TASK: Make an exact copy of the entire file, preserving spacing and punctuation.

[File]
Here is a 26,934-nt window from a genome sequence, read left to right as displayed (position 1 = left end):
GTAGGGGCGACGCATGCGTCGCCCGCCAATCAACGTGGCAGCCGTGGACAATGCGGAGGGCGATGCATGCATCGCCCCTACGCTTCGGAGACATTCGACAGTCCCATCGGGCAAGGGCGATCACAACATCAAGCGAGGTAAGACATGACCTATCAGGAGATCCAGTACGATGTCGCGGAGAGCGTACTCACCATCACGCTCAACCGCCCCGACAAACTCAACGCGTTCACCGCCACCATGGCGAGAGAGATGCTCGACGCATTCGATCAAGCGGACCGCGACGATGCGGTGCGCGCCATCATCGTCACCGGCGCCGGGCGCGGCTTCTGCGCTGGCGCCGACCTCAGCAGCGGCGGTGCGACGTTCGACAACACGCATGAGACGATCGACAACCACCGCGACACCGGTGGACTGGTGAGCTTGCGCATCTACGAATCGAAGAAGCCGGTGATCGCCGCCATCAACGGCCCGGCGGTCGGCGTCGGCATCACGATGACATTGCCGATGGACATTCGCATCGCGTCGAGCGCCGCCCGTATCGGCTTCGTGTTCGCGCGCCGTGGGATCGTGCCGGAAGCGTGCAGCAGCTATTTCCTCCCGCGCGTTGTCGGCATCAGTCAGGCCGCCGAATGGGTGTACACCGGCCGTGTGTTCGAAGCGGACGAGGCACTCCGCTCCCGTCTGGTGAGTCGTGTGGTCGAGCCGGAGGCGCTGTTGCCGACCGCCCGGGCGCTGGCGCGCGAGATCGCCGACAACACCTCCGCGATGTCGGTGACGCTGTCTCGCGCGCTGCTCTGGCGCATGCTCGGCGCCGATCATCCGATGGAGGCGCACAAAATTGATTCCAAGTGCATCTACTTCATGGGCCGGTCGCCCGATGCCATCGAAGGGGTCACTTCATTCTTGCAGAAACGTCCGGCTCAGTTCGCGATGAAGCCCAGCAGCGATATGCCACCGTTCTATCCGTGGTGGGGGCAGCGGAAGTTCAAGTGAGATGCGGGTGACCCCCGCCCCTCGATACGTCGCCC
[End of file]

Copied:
Here is a 26,934-nt window from a genome sequence, read left to right as displayed (position 1 = left end):
GTAGGGGCGACGCATGCGTCGCCCGCCAATCAACGTGGCAGCCGTGGACAATGCGGAGGGCGATGCATGCATCGCCCCTACGCTTCGGAGACATTCGACAGTCCCATCGGGCAAGGGCGATCACAACATCAAGCGAGGTAAGACATGACCTATCAGGAGATCCAGTACGATGTCGCGGAGAGCGTACTCACCATCACGCTCAACCGCCCCGACAAACTCAACGCGTTCACCGCCACCATGGCGAGAGAGATGCTCGACGCATTCGATCAAGCGGACCGCGACGATGCGGTGCGCGCCATCATCGTCACCGGCGCCGGGCGCGGCTTCTGCGCTGGCGCCGACCTCAGCAGCGGCGGTGCGACGTTCGACAACACGCATGAGACGATCGACAACCACCGCGACACCGGTGGACTGGTGAGCTTGCGCATCTACGAATCGAAGAAGCCGGTGATCGCCGCCATCAACGGCCCGGCGGTCGGCGTCGGCATCACGATGACATTGCCGATGGACATTCGCATCGCGTCGAGCGCCGCCCGTATCGGCTTCGTGTTCGCGCGCCGTGGGATCGTGCCGGAAGCGTGCAGCAGCTATTTCCTCCCGCGCGTTGTCGGCATCAGTCAGGCCGCCGAATGGGTGTACACCGGCCGTGTGTTCGAAGCGGACGAGGCACTCCGCTCCCGTCTGGTGAGTCGTGTGGTCGAGCCGGAGGCGCTGTTGCCGACCGCCCGGGCGCTGGCGCGCGAGATCGCCGACAACACCTCCGCGATGTCGGTGACGCTGTCTCGCGCGCTGCTCTGGCGCATGCTCGGCGCCGATCATCCGATGGAGGCGCACAAAATTGATTCCAAGTGCATCTACTTCATGGGCCGGTCGCCCGATGCCATCGAAGGGGTCACTTCATTCTTGCAGAAACGTCCGGCTCAGTTCGCGATGAAGCCCAGCAGCGATATGCCACCGTTCTATCCGTGGTGGGGGCAGCGGAAGTTCAAGTGAGATGCGGGTGACCCCCGCCCCTCGATACGTCGCCC